Sometimes we have the unpleasant responsibility of telling a board that the proxy they have sent out (or worse, used) for a membership meeting was invalid due to lack of compliance with their bylaws and/or Virginia Statutes, or that it simply doesn’t constitute a proxy.   It seems that many people think that a proxy is something that is simple to do and should not require professional assistance.  Unfortunately, that is not the case.  There are also a couple of myths about proxies that we need to dispel.

Let’s start by defining a proxy.  A proxy is a document signed by all owners of a lot or unit which grants to another person the right to vote for them at a meeting of the association members when an owner is unable to attend the meeting.  Proxies also count towards establishing a quorum, which is required in order for the association to conduct business at a membership meeting.  Proxies are a way of making sure that every owner who wants to participate in the governance of his association has a means of doing so even if he can’t physically attend the meeting.

Most association bylaws allow the use of proxies, as do the Virginia Condominium Act, the Virginia Property Owners Association (POA) Act and the Nonstock Corporation Act.  A proxy may be “instructed” or “uninstructed.”  An instructed proxy dictates to the proxy holder how to vote on a given issue that is coming before the membership at the meeting.  An uninstructed proxy gives the proxy holder complete freedom to vote at the meeting as he or she sees fit on any issue.  Sometimes a proxy will be confused with an “absentee ballot” that gives an owner who is not going to be present at the meeting the ability to vote for a slate of directors in advance. While this is efficient and seems logical, it does not comply with the Condominium Act, the POA Act and most bylaw requirements.  The person who holds a proxy for another person must be present at the membership meeting where a vote is taking place in order for the vote to be counted.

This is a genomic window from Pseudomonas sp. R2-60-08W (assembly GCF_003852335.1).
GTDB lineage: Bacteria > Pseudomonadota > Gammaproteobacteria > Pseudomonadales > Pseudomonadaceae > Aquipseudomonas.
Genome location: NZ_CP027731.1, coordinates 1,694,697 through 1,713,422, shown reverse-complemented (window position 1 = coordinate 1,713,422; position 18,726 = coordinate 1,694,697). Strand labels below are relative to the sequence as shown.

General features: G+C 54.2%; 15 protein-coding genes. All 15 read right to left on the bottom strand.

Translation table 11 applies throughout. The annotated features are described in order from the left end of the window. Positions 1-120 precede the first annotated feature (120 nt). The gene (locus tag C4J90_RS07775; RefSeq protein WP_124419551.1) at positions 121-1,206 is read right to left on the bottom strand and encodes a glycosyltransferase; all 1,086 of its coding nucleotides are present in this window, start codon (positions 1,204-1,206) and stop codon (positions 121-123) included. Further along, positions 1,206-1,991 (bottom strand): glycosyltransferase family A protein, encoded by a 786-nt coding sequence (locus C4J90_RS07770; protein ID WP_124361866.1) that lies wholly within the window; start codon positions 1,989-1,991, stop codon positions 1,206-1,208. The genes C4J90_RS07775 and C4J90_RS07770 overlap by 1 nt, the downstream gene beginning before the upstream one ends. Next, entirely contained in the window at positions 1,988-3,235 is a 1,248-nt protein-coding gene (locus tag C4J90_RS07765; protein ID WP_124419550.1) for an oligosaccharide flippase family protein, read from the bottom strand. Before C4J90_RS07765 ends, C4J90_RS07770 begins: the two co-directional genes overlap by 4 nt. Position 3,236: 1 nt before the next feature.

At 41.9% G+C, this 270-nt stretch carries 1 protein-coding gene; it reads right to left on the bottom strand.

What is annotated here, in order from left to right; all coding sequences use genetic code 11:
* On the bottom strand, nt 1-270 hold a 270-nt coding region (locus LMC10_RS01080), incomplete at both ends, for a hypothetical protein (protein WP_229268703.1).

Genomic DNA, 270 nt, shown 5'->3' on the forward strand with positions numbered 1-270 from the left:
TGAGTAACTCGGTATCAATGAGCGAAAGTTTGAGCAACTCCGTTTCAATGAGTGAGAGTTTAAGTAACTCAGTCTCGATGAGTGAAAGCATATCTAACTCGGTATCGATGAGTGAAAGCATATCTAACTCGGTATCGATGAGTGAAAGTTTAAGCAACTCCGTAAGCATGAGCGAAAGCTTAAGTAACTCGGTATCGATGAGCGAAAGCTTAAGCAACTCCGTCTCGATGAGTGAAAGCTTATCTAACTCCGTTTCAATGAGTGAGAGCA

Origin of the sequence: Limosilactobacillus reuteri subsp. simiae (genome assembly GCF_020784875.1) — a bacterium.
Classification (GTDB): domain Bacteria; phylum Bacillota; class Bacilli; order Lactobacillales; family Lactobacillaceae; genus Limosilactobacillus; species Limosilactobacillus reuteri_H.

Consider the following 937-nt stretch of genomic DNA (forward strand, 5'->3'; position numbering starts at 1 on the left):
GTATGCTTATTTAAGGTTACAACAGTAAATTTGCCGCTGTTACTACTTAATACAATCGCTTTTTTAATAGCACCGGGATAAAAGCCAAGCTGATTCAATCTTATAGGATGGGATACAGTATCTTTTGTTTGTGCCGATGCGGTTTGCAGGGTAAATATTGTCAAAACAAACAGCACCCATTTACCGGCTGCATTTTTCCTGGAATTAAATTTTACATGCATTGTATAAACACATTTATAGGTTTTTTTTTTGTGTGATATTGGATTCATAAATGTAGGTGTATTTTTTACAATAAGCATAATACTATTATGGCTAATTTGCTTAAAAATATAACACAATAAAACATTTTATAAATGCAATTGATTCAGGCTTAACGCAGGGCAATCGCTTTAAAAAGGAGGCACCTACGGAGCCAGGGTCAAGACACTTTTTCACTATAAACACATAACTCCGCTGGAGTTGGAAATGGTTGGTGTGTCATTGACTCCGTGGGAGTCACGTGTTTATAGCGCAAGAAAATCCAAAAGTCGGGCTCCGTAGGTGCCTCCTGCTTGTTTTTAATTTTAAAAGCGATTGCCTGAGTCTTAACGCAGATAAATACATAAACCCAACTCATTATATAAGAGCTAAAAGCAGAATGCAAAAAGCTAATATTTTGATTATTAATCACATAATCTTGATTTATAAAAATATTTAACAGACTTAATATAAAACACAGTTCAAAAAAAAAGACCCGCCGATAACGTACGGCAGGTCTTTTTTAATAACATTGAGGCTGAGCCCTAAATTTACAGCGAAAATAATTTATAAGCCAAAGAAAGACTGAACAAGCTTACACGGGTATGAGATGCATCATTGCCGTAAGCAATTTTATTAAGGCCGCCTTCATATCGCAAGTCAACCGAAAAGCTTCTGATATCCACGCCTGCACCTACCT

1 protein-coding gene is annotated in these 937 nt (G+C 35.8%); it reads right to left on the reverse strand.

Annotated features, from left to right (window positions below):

So, how do you make sure every proxy (and vote) counts?  It is the responsibility of the board of directors to insure that proxies being distributed to owners for signature meet all legal requirements.  The Virginia Condominium Act, the Nonstock Corporation Act and, most often, the association’s bylaws contain provisions that must be included in your proxy. The Condominium Act contains the most specifications for a proxy including certain statements that must be included on the proxy form. Because there may have been changes in the various statutes regarding proxies since your association bylaws were adopted, there may be conflicts between the statutes and your bylaws.  For example, several years ago the requirement that proxies had to be witnessed was removed from the Condominium Act; however, some bylaws still require proxies to be witnessed.  If your bylaws require proxies to be witnessed that requirement must be met even though the Condominium Act no longer requires it.

We recommend that all owners (even Board members) return their signed proxies to the person instructed in the proxy, even if you plan to attend the meeting.  If you wake up the morning of the meeting with the flu, you end up having to work late that night or you have a flat tire on the way to the meeting, your vote will still count.  If you do submit a proxy but end up attending the meeting, you simply have to ask that your proxy be returned to you so that you can vote and participate in the meeting in person.


  1. All proxies are the same…you only need one form on your computer and you are good to go. Obviously, based on the foregoing, that is not the case. A special proxy needs to be prepared for each meeting in light of the purpose and issues coming before the membership. Likewise, a proxy that meets the legal requirements for one association most likely will not meet the legal requirements for another association.


  1. Proxies can only be given to other owners. Also not true, unless your bylaws specifically so state (this, however, is often the case – especially with older bylaws). Otherwise a proxy can be given to anyone you choose who can be present at the meeting…your sister, your best friend.


The result of not complying with legal requirements and the requirements for each association is that the proxies are invalid and cannot be used. Consequently, it only makes sense to spend the nominal amount of legal fees to get your attorney to prepare a proxy that is compliant with all requirements for your association.  Especially when considering the printing and mailing costs of sending notices and proxies to all owners only to find that the meeting has to be postponed because the proxies are invalid – and then having to expend those costs all over again to schedule another meeting.  An even worse scenario is to find out that all business conducted at a meeting (including the election of directors) may be found to be invalid because the proxies were invalid.